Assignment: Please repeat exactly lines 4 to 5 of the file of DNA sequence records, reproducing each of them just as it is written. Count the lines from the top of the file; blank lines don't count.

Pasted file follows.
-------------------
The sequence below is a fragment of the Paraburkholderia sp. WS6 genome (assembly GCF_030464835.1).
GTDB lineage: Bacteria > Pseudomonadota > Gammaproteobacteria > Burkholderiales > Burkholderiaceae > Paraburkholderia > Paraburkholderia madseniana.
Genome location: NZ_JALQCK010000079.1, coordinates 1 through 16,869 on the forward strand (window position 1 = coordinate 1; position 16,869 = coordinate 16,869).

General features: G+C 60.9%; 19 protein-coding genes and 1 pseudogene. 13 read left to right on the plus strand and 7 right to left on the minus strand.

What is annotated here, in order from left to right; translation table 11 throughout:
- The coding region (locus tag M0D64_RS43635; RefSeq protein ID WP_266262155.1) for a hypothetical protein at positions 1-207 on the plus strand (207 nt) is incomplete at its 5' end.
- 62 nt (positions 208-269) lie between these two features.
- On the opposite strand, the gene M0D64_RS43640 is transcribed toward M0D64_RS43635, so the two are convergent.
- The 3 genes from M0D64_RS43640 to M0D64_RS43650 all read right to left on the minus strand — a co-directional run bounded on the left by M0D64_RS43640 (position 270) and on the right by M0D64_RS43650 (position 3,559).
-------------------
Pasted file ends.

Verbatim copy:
General features: G+C 60.9%; 19 protein-coding genes and 1 pseudogene. 13 read left to right on the plus strand and 7 right to left on the minus strand.

What is annotated here, in order from left to right; translation table 11 throughout: